So those who plan and lead worship during Holy Week, for example, might focus far less on the role of the Jewish leaders in Jesus’ execution and more on the role of Pilate and Israel’s Roman occupiers. After all, while Pilate tried to absolve himself of responsibility for Jesus’ death, history does not let him off so easily. It was the Roman soldiers who flogged, stripped, spit on, and taunted Jesus; the Roman soldiers who guarded Jesus at his crucifixion.
Acknowledge Our Own Culpability
But Pilate and the religious leaders in Jerusalem were not the only ones responsible for Jesus’ death. Scripture makes it clear that Jesus died for the sins of all of God’s children—both Jews and Gentiles. Christians see Jesus’ death as partial fulfillment of Isaiah’s prophecy: “He was pierced for our transgressions; he was crushed for our iniquities . . . the Lord has laid on him the iniquity of us all” (53:5-6). As a result, those who plan and lead worship do well to focus on the responsibility all of us bear for Jesus’ death. We write liturgies, choose songs, and preach sermons that remind God’s people that, in Paul’s words, “Jews and Gentiles alike are all under the power of sin” (Rom. 3:9).
Juxtapose Scripture Passages
We may also want to think creatively about deliberately juxtaposing troubling Scripture passages with passages that are deeply suffused with grace. How, for example, does Jesus respond to people’s calls for his crucifixion? “Father, forgive them, for they do not know what they are doing.” When the crowd calls for Barabbas’s release, doesn’t Jesus, by his refusal to contradict them, essentially show that he agrees with them?
Gain Insights from Historical Sources
Consider how extra-biblical sources might inform our appreciation of the Scriptures’ accounts. For example, find a way to contrast Jesus’ entry into Jerusalem on the first Palm Sunday with Pilate’s entry into David’s city, perhaps just days earlier. Jesus enters Jerusalem from the eastern villages of Bethphage and Bethany, riding on a colt. In their book The Last Week: What the Gospels Really Teach about Jesus’ Final Days in Jerusalem, Marcus Borg and John Dominic Crossan invite us to imagine Pilate entering from the west, perhaps on a stallion. Jesus’ procession is simple, surrounded by common people. Pilate enters with much fanfare, probably surrounded by Roman cavalry and infantry with leather armor, gleaming helmets, and unfurled banners. Jesus’ welcome is enthusiastic; Pilate’s is likely far more subdued.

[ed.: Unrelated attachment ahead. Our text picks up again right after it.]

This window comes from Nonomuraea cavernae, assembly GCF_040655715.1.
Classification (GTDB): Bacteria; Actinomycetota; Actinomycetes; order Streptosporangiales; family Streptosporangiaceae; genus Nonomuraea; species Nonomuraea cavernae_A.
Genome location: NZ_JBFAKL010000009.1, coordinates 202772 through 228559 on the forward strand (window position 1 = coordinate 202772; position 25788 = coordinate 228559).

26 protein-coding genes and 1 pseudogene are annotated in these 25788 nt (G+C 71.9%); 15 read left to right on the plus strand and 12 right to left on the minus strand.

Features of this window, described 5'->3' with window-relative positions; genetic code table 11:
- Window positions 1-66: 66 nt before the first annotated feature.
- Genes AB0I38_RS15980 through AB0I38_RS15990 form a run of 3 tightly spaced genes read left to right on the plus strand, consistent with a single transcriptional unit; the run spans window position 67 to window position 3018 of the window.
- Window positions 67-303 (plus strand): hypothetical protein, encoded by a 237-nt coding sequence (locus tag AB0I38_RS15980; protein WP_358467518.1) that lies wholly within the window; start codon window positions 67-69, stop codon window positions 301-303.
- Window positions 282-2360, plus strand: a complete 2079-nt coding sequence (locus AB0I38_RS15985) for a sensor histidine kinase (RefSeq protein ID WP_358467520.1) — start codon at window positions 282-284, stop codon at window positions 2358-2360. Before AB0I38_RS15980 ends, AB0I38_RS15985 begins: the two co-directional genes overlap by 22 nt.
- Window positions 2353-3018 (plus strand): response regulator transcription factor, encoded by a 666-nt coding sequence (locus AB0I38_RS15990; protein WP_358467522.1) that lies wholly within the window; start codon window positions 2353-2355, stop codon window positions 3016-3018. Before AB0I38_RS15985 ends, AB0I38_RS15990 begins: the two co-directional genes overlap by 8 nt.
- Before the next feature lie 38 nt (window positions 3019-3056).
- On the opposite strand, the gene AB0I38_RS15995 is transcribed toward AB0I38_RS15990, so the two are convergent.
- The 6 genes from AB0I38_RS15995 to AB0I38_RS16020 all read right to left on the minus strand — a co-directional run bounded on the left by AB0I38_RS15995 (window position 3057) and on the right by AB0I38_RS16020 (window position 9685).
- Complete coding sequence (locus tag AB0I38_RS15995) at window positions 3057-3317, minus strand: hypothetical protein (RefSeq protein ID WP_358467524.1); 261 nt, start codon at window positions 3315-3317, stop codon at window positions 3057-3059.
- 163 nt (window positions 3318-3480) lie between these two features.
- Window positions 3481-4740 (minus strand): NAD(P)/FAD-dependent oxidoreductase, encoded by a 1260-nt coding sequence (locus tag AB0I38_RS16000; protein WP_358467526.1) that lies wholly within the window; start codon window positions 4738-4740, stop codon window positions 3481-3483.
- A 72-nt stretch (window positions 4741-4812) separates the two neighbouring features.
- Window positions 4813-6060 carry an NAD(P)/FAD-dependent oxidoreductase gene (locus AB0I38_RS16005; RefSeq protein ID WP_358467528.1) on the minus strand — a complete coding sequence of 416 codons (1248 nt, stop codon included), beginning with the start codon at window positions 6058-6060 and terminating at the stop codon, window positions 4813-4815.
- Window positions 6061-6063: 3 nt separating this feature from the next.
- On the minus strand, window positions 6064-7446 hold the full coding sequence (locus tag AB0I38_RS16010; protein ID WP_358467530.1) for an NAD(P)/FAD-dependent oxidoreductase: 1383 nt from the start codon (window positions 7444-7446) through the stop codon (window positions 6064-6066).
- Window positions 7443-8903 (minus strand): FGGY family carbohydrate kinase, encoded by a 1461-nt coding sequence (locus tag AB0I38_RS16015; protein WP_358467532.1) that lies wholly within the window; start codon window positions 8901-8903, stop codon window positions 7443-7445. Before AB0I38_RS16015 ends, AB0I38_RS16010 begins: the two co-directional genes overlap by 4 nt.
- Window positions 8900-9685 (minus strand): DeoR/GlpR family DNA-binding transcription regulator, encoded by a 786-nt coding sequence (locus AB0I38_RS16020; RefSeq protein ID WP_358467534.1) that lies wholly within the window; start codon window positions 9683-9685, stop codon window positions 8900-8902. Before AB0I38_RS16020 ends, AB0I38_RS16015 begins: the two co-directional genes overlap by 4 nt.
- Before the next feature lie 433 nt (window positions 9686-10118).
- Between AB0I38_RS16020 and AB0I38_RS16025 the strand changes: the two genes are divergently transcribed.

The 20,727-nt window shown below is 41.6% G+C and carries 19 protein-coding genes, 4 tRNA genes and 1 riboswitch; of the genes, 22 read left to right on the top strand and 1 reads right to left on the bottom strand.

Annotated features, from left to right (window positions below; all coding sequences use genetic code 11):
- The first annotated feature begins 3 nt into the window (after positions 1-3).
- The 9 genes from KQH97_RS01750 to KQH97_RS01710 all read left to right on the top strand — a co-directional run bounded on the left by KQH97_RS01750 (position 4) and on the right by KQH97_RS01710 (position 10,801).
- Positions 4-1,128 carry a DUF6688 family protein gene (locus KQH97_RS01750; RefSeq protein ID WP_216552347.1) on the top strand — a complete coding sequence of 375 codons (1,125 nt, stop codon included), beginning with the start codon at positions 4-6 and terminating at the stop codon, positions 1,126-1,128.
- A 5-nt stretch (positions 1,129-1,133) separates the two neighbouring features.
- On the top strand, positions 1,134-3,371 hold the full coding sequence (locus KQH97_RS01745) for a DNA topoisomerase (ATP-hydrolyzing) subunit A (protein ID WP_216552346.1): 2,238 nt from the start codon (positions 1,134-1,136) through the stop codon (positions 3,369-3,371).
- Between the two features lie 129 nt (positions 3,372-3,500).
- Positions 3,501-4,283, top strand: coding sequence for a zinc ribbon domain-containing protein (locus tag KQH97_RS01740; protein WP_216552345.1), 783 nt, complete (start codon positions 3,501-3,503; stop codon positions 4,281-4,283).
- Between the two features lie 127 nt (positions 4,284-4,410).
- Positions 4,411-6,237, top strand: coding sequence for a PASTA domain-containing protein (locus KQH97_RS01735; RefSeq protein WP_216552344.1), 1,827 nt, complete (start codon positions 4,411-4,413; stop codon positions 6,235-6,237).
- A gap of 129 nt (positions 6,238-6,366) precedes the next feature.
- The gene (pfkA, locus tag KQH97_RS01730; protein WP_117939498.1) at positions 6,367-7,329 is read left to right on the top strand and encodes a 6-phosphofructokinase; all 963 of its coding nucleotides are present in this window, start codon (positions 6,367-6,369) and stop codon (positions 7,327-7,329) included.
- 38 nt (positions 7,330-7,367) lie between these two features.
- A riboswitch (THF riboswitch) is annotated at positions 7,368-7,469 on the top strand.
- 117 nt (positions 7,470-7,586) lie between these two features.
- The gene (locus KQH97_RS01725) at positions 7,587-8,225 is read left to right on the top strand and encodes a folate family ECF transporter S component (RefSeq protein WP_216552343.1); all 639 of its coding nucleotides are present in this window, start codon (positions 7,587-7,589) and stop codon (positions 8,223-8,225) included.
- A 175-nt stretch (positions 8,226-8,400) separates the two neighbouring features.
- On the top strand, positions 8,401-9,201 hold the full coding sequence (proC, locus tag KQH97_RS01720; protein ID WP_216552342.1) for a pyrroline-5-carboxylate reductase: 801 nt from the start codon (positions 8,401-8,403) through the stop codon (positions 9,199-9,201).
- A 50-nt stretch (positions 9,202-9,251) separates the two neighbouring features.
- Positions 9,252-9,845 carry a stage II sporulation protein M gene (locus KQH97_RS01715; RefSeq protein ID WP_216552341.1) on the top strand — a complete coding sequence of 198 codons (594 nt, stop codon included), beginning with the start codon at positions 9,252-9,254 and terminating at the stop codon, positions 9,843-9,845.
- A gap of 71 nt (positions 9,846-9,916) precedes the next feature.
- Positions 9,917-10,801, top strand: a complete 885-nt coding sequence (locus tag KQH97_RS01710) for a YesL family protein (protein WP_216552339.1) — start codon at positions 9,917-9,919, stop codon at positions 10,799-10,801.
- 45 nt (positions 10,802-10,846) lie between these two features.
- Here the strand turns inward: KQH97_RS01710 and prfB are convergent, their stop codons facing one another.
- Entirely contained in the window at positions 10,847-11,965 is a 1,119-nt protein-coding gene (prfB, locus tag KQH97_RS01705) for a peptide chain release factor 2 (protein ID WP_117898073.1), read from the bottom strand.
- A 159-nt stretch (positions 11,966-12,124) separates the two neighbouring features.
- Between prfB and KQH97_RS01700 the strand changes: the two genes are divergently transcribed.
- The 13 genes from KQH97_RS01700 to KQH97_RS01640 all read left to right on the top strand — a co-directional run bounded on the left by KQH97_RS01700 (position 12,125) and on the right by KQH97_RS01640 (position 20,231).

Treat Inflammatory Texts Carefully
Some Christians, as we’ve seen, have used Scripture verses that emphasize Jewish culpability in Jesus’ death to bludgeon Jews. So handle very carefully any texts that are potentially inflammatory—texts such as the crowd’s plea to let Jesus’ “blood [be] on us and our children” (Matt. 27:25). In light of past Christian mistreatment of Jewish people, worship planners are reluctant to emphasize Jesus’ insistence that the Jewish leaders “belong to your father, the devil, and you want to carry out your father’s desire” (John 8:44).
“Remembrance is fundamental to the Jewish and Christian traditions,” notes Boys. So even as we read the accounts of Jesus’ suffering and death, we remember that some Christians have used them to justify either passive acceptance of or active participation in Jewish persecution. Find ways to challenge worshipers to honestly examine whether they too have passively or actively participated in such persecution.
Show Grace and Love
Perhaps recognizing the Christian misuse of the Scriptures to persecute Jews can also lead to deeper dialogue between Christians and Jews. Seeking to let the Holy Spirit transform us more and more into the likeness of Jesus Christ, worship leaders and planners can look for ways to actively engage with Jewish leaders and encourage all Christians to show concrete love for their Jewish friends, neighbors, and coworkers. Christian leaders may also want to explore ways to partner with synagogues and Jewish relief agencies in ministry among society’s most vulnerable citizens.